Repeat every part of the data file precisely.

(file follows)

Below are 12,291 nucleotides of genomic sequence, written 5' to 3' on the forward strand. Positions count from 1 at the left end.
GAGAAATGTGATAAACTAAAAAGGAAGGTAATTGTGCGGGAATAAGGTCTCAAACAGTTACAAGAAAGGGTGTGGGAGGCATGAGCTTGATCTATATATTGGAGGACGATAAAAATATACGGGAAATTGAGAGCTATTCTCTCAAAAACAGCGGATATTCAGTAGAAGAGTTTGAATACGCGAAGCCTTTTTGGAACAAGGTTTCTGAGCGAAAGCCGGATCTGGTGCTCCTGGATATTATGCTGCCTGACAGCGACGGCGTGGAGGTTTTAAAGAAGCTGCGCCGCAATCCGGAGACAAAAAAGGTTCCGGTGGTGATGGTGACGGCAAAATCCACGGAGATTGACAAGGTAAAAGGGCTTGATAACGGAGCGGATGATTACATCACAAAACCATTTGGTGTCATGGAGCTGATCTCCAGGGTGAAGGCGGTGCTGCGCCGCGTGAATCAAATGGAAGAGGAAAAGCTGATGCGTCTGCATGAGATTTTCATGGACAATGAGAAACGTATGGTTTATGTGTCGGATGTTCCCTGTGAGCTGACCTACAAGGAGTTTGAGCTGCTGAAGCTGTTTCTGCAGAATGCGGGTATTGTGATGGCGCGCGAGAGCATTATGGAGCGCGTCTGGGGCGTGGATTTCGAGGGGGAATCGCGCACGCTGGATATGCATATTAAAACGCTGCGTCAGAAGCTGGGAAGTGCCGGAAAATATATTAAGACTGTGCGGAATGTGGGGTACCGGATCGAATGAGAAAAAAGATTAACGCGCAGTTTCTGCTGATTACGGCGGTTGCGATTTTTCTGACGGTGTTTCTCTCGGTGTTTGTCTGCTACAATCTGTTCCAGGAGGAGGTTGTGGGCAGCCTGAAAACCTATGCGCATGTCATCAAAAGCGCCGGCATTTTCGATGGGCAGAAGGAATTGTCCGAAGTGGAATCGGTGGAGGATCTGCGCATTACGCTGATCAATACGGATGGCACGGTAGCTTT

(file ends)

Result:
Below are 12,291 nucleotides of genomic sequence, written 5' to 3' on the forward strand. Positions count from 1 at the left end.
GAGAAATGTGATAAACTAAAAAGGAAGGTAATTGTGCGGGAATAAGGTCTCAAACAGTTACAAGAAAGGGTGTGGGAGGCATGAGCTTGATCTATATATTGGAGGACGATAAAAATATACGGGAAATTGAGAGCTATTCTCTCAAAAACAGCGGATATTCAGTAGAAGAGTTTGAATACGCGAAGCCTTTTTGGAACAAGGTTTCTGAGCGAAAGCCGGATCTGGTGCTCCTGGATATTATGCTGCCTGACAGCGACGGCGTGGAGGTTTTAAAGAAGCTGCGCCGCAATCCGGAGACAAAAAAGGTTCCGGTGGTGATGGTGACGGCAAAATCCACGGAGATTGACAAGGTAAAAGGGCTTGATAACGGAGCGGATGATTACATCACAAAACCATTTGGTGTCATGGAGCTGATCTCCAGGGTGAAGGCGGTGCTGCGCCGCGTGAATCAAATGGAAGAGGAAAAGCTGATGCGTCTGCATGAGATTTTCATGGACAATGAGAAACGTATGGTTTATGTGTCGGATGTTCCCTGTGAGCTGACCTACAAGGAGTTTGAGCTGCTGAAGCTGTTTCTGCAGAATGCGGGTATTGTGATGGCGCGCGAGAGCATTATGGAGCGCGTCTGGGGCGTGGATTTCGAGGGGGAATCGCGCACGCTGGATATGCATATTAAAACGCTGCGTCAGAAGCTGGGAAGTGCCGGAAAATATATTAAGACTGTGCGGAATGTGGGGTACCGGATCGAATGAGAAAAAAGATTAACGCGCAGTTTCTGCTGATTACGGCGGTTGCGATTTTTCTGACGGTGTTTCTCTCGGTGTTTGTCTGCTACAATCTGTTCCAGGAGGAGGTTGTGGGCAGCCTGAAAACCTATGCGCATGTCATCAAAAGCGCCGGCATTTTCGATGGGCAGAAGGAATTGTCCGAAGTGGAATCGGTGGAGGATCTGCGCATTACGCTGATCAATACGGATGGCACGGTAGCTTT